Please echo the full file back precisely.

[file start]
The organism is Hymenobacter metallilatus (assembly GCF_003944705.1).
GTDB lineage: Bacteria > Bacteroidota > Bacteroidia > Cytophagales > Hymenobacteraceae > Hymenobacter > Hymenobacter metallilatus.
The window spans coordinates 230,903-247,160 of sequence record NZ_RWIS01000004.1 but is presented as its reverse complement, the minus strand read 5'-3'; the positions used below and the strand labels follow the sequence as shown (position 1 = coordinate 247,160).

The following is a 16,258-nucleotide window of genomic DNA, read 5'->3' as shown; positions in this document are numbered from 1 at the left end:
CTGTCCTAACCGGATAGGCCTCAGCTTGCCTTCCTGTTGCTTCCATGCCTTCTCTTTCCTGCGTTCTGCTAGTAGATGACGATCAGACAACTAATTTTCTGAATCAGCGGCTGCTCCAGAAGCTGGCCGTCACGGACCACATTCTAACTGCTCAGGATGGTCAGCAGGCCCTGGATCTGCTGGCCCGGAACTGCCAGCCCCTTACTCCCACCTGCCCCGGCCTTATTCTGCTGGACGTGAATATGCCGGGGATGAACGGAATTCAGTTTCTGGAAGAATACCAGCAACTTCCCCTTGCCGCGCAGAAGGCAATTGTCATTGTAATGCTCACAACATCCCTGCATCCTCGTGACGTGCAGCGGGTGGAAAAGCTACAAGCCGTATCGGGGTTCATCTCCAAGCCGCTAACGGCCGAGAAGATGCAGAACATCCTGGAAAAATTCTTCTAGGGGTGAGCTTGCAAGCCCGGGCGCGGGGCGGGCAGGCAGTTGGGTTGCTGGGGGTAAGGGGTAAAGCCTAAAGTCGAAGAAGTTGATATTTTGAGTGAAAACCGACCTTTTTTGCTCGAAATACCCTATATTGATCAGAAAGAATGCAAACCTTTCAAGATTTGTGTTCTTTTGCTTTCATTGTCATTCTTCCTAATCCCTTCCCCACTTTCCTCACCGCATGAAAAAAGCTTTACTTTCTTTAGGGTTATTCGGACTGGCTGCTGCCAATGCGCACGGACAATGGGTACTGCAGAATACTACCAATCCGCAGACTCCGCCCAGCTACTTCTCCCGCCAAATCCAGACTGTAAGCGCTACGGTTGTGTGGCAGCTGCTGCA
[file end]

The organism is Hymenobacter metallilatus (assembly GCF_003944705.1).
GTDB lineage: Bacteria > Bacteroidota > Bacteroidia > Cytophagales > Hymenobacteraceae > Hymenobacter > Hymenobacter metallilatus.
The window spans coordinates 230,903-247,160 of sequence record NZ_RWIS01000004.1 but is presented as its reverse complement, the minus strand read 5'-3'; the positions used below and the strand labels follow the sequence as shown (position 1 = coordinate 247,160).

The following is a 16,258-nucleotide window of genomic DNA, read 5'->3' as shown; positions in this document are numbered from 1 at the left end:
CTGTCCTAACCGGATAGGCCTCAGCTTGCCTTCCTGTTGCTTCCATGCCTTCTCTTTCCTGCGTTCTGCTAGTAGATGACGATCAGACAACTAATTTTCTGAATCAGCGGCTGCTCCAGAAGCTGGCCGTCACGGACCACATTCTAACTGCTCAGGATGGTCAGCAGGCCCTGGATCTGCTGGCCCGGAACTGCCAGCCCCTTACTCCCACCTGCCCCGGCCTTATTCTGCTGGACGTGAATATGCCGGGGATGAACGGAATTCAGTTTCTGGAAGAATACCAGCAACTTCCCCTTGCCGCGCAGAAGGCAATTGTCATTGTAATGCTCACAACATCCCTGCATCCTCGTGACGTGCAGCGGGTGGAAAAGCTACAAGCCGTATCGGGGTTCATCTCCAAGCCGCTAACGGCCGAGAAGATGCAGAACATCCTGGAAAAATTCTTCTAGGGGTGAGCTTGCAAGCCCGGGCGCGGGGCGGGCAGGCAGTTGGGTTGCTGGGGGTAAGGGGTAAAGCCTAAAGTCGAAGAAGTTGATATTTTGAGTGAAAACCGACCTTTTTTGCTCGAAATACCCTATATTGATCAGAAAGAATGCAAACCTTTCAAGATTTGTGTTCTTTTGCTTTCATTGTCATTCTTCCTAATCCCTTCCCCACTTTCCTCACCGCATGAAAAAAGCTTTACTTTCTTTAGGGTTATTCGGACTGGCTGCTGCCAATGCGCACGGACAATGGGTACTGCAGAATACTACCAATCCGCAGACTCCGCCCAGCTACTTCTCCCGCCAAATCCAGACTGTAAGCGCTACGGTTGTGTGGCAGCTGCTGCA